In other words, Parliament may never see, or vote on, the Investor-state Dispute Settlement system. And perhaps there are many other nasties hidden in the agreement that Parliament will never see or debate. Just a fraction of the treaty will pass through Parliament, but once that happens all the others aspects come into play as commitments we will have made, including elements that may diminish, restrict or penalise the actions and powers of our own Parliament.
Now, this may not always be a bad thing. Australia has made a commitment to be part of the UN, and has signed UN treaties on human rights and other issues. These also give up elements of our sovereignty, requiring our government to meet certain international standards and obligations. There is of course, an important different in being held to account by a body run by other sovereign and (mostly) democratic nations rather than a tribunal convened, run and filled by corporate lawyers – such as the ISDS would require. But in relation to signing away sovereignty the two are similar. The main difference is that in one case our rights are protected, in the other they are weakened.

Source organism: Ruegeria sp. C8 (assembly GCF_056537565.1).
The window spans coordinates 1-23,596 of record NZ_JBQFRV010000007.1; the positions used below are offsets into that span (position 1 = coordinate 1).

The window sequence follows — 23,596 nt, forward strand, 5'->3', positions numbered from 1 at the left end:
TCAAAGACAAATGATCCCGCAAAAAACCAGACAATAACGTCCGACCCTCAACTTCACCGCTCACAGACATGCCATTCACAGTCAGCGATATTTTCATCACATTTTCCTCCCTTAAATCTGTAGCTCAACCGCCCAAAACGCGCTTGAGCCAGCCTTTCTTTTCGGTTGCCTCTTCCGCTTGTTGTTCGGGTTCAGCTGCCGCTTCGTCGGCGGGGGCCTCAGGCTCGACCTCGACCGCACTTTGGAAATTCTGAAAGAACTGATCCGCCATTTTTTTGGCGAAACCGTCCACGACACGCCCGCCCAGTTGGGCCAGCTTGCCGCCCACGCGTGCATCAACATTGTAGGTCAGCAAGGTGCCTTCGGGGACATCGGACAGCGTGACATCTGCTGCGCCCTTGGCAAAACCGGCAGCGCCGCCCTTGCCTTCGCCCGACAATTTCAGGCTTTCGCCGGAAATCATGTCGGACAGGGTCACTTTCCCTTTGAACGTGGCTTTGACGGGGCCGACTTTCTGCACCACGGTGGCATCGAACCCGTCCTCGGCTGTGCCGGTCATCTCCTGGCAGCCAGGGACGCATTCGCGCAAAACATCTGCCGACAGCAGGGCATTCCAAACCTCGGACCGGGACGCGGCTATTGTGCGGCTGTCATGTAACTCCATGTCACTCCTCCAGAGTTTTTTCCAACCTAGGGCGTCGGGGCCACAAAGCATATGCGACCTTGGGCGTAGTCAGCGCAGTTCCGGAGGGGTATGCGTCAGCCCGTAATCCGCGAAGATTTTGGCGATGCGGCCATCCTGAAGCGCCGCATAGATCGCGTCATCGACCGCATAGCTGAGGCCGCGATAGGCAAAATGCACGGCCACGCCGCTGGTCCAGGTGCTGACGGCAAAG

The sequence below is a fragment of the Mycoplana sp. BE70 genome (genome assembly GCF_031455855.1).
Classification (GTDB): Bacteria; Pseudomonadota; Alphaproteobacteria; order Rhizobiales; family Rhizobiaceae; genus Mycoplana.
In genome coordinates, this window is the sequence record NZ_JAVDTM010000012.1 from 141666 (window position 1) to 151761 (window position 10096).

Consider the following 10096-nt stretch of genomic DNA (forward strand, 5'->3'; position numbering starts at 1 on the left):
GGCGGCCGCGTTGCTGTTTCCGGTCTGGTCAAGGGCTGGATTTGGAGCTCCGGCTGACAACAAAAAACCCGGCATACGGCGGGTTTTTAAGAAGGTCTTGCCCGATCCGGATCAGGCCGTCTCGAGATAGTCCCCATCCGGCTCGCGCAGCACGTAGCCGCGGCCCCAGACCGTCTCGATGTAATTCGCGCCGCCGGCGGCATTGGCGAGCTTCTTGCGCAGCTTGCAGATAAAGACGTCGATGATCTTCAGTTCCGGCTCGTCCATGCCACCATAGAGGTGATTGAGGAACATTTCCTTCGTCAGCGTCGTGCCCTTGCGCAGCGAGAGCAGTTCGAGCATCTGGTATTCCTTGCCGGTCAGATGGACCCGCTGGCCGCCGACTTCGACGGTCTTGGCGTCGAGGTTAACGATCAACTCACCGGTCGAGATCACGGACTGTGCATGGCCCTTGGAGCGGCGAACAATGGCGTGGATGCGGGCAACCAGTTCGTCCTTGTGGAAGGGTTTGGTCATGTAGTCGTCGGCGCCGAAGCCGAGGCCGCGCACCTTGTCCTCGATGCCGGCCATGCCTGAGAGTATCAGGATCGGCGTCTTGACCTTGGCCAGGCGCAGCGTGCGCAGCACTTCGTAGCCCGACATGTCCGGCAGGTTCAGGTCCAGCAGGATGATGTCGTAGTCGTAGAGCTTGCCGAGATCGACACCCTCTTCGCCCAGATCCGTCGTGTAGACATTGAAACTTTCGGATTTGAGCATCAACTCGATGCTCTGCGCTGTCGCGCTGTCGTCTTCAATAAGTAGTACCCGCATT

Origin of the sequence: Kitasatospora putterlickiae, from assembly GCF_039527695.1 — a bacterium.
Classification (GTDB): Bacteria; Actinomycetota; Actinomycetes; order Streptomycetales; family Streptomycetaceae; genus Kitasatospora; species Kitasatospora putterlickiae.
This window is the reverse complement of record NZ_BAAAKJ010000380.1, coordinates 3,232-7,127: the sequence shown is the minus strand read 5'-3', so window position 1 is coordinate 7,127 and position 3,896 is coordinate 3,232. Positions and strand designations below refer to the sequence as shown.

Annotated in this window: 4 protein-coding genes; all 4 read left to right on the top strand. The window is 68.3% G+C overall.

So how do we ensure that our sovereign rights are only signed away when it benefits citizens? In relation to this, perhaps keep in mind that constitutions are a mechanism to restrict the powers of governments (so as to protect the rights of the people governed). If we had a perfect constitution and government that completely represented the will of the majority of people, then perhaps no other protections would be needed. But the experience of the world is different, often governments do pass legislation that deprives people of their rights and of justice (and the TPP is perhaps an example of that). So what can be done to ensure that the only treaties that are signed are those that are approved by the people? I suggest that requires a change to our constitution. If governments are going to sign away our sovereignty at least let that depend on the result of a referendum. I would suggest that this would be appropriate following the signing (so that it clear what is agreed and proposed) during what is now the public review conducted by the Joint Standing Committee of Parliament.